A few years ago, two-thirds of Americans couldn't name a single Supreme Court justice. Names like "Ruth Bader Ginsburg" and "John Roberts" were not as immediately identifiable to the public eye as "Hillary Clinton" or "Paul Ryan". This is partially due to the fact that SCOTUS enjoys less media attention than the legislative and executive branches (in order to assure impartiality). And this can also be attributed to the misconception that Supreme Court rulings do not as directly affect Americans as much as legislation pumping through Congress or presidential executive orders. The title of Supreme Court justice does not bring that flair of glamour like the title of "President" or "senator" immediately does. At least, this has been the case for American culture as a whole until recently.
There was an abrupt change in how Americans viewed the prestige of the SCOTUS position. While Gorsuch's hearing went by relatively quietly, Kavanaugh's confirmation hearings became so tumultuous and deeply partisan that they set a dangerous new precedent for the new Supreme Court. And surprisingly, it is not the lurid question of his innocence or guilt that still hangs uncomfortably in the air.
The Supreme Court of the United States was established as a branch intentionally aloof of the other two; where the partisanship divide was no longer relevant. The ultimate purpose of SCOTUS was to determine the constitutionality of government actions, along with further protecting the American citizens from tyranny. The primary issue with Kavanaugh is that blind partisanship drove his hearing. His allegations, his questionable judiciary record, and continuous rejections from both the BAR association and his Alma Mater should have been enough for both parties to block his entrance into the Supreme Court. Surely, both Republicans and Democrats alike want a justice whose integrity and character are not constantly under fire. Therein lies the issue: Kavanaugh's confirmation, despite all of the contrary evidence, set the precedent that it's okay to nominate someone of questionable character so long as they align with your party's values. The nomination for the next justice should not have been so deeply partisan that all 49 Republican senators (with one abstaining) voted to give him a seat on the most prestigious court of the country, regardless of the mounting scandals pressed against him.
Of course, one must take into consideration that the common "innocent until proven guilty" argument was not relevant in these hearings. The misconception that Kavanaugh was on trial further fueled the fervor to allow him to serve. Many howled about the injustice of blocking a man from his rightful spot on the Court because of unproven allegations. Perhaps this would have been a captivating viewpoint if it were not for the fact that it was not necessary to think Kavanaugh a sexual abuser to not want him on SCOTUS. His far-right politics should have sufficed. As it is, the Supreme Court becomes as much a machine of political propaganda if it veers too far into either direction. Sure, you may agree with the beliefs of a far-left or far-right Supreme Court, but this violates its purpose. If that is not cause a for suspicion on its own, what about the White House's collusion with Kavanaugh to hide over 100,000 of his documents? So much for a transparent democracy!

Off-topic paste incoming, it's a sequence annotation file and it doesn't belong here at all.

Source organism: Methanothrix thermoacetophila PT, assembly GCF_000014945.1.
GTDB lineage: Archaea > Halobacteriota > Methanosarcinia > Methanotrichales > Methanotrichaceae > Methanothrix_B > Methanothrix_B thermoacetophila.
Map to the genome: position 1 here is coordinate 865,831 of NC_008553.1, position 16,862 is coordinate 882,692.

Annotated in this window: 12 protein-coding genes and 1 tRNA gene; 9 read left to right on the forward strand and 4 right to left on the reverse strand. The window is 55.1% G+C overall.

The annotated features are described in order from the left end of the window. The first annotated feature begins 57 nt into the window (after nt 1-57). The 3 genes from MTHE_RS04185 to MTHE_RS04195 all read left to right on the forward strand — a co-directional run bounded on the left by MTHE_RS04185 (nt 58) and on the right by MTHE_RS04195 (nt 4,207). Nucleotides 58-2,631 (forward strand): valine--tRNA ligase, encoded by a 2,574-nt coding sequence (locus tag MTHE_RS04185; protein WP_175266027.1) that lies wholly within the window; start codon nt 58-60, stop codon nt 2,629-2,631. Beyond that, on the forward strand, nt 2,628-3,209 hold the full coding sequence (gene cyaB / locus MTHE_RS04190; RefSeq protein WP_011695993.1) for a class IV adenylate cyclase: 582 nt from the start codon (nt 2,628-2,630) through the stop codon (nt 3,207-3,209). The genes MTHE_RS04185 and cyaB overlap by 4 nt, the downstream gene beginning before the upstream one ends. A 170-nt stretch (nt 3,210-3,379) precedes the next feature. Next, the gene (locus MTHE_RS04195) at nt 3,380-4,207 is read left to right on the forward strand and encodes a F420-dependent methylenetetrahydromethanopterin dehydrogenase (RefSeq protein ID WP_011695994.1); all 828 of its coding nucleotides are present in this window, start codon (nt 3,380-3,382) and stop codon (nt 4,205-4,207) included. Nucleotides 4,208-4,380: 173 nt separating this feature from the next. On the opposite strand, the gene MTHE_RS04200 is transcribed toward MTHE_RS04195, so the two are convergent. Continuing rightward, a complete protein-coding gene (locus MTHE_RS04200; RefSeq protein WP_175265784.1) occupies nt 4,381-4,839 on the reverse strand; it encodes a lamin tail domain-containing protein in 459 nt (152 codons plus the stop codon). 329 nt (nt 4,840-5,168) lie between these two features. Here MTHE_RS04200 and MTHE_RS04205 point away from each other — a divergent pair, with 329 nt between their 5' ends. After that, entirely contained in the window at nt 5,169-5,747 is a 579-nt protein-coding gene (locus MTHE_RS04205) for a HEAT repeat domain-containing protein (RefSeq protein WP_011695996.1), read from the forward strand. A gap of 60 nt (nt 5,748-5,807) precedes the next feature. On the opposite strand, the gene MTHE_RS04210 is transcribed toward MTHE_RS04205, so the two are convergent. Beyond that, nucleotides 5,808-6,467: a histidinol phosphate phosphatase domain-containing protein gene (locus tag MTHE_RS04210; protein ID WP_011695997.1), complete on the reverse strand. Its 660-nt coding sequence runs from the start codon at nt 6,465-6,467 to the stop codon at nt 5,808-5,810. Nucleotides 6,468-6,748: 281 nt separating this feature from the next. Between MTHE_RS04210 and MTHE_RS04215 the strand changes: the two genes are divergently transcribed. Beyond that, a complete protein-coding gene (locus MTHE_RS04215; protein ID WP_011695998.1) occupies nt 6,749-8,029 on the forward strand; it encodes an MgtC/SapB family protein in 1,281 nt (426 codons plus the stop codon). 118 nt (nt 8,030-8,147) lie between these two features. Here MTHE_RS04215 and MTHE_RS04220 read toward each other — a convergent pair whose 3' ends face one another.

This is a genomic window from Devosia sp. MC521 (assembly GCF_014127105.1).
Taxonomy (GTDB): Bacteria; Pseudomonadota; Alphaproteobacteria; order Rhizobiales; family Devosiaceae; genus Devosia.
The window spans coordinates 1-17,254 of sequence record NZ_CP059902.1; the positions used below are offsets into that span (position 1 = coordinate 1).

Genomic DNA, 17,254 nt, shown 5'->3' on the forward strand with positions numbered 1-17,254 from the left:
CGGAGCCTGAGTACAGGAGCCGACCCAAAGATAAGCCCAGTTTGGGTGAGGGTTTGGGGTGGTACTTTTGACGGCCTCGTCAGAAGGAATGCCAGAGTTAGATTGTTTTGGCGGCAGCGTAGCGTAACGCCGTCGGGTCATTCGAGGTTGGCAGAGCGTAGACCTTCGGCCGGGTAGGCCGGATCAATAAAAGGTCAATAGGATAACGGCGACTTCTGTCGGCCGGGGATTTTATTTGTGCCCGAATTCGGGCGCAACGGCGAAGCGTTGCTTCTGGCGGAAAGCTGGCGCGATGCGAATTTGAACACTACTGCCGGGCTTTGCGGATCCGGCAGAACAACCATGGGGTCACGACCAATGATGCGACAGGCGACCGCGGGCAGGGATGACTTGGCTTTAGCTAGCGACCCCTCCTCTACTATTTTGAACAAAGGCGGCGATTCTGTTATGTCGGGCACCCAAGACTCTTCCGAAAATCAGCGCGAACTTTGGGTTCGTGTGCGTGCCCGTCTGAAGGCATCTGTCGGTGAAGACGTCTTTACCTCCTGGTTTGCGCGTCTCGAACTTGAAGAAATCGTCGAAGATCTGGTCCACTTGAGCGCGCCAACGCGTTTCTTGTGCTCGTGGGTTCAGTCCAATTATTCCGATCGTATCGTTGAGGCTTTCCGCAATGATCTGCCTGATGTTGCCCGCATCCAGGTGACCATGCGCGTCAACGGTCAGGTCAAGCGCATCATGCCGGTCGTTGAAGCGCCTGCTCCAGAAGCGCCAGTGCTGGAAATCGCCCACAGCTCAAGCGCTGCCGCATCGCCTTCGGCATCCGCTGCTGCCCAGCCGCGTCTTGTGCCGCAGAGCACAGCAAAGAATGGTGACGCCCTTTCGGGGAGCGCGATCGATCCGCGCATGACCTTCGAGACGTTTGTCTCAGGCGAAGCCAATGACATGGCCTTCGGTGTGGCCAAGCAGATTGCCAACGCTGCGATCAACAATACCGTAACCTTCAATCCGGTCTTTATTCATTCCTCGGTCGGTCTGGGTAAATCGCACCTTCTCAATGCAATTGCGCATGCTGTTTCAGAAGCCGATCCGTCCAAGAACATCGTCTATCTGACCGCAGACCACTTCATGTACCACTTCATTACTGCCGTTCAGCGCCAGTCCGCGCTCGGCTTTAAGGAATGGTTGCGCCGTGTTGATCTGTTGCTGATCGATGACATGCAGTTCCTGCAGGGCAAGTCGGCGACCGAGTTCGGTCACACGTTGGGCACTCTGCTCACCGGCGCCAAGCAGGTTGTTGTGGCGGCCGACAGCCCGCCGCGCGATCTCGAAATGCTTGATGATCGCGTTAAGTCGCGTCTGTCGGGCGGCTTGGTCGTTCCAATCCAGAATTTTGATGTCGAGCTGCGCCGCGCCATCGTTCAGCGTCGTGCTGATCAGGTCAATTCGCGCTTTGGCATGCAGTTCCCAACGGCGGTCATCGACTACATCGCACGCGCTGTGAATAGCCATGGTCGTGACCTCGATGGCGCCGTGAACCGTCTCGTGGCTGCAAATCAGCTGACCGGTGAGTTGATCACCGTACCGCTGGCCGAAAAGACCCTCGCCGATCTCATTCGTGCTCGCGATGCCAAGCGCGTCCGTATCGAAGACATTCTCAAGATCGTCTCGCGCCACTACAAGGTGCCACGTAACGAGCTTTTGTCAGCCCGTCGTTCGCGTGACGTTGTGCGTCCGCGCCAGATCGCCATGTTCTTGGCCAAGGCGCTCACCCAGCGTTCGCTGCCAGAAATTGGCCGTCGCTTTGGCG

The left, of course, is not innocent in this matter of partisanship either. And for the sake of this article, it is necessary that I mention that as well to avoid misinterpretation of its message. However, by virtue of Kavanaugh's confirmation ultimately being the work of the Republican party, I am naturally going to focus on the erroneous judgment of the right (at least in this case).
Even more dangerously, more and more members of the GOP are beginning to see this as a "win" against Democrats. This idea was especially popularized by Trump's bold statements where he describes his campaign as putting the United States and conservatives on the path to "winning" again. This further affects political discourse by degrading it to essentially a partisan game of football - where each side blindly cheers for their team regardless of the consequences. The difference is that a congressman or woman wholeheartedly supporting, let's say, the Patriots is much less damaging to America's social fabric than to carry the same mentality into politics. The smug attitude from the GOP at pushing Kavanaugh into the Court comes from a primitive desire to just "win the argument", not from genuinely wanting the best person for the job. Otherwise, as put in the aforementioned reasons, not every single Republican would have wanted him as a justice. When one allows the breakdown of one's mentality from the allowance of impartial educated discourse to simply rooting for their team to win, it is easy to overlook all of the glaring flaws of their team, to begin with. Tom Brady may have mediocre sportsmanship and continuous allegations of corruption, but damn can he throw a ball.
Alas, the precedent is clear: Kavanaugh's nomination was a blatant acceptance of the US government infecting the Supreme Court with pure partisanship - defiling the inherent justification of the Court. This begs the questions to all Republicans who staunchly defended Kavanaugh in the proceedings: wanting a conservative justice is understandable, but did it have to be Kavanaugh?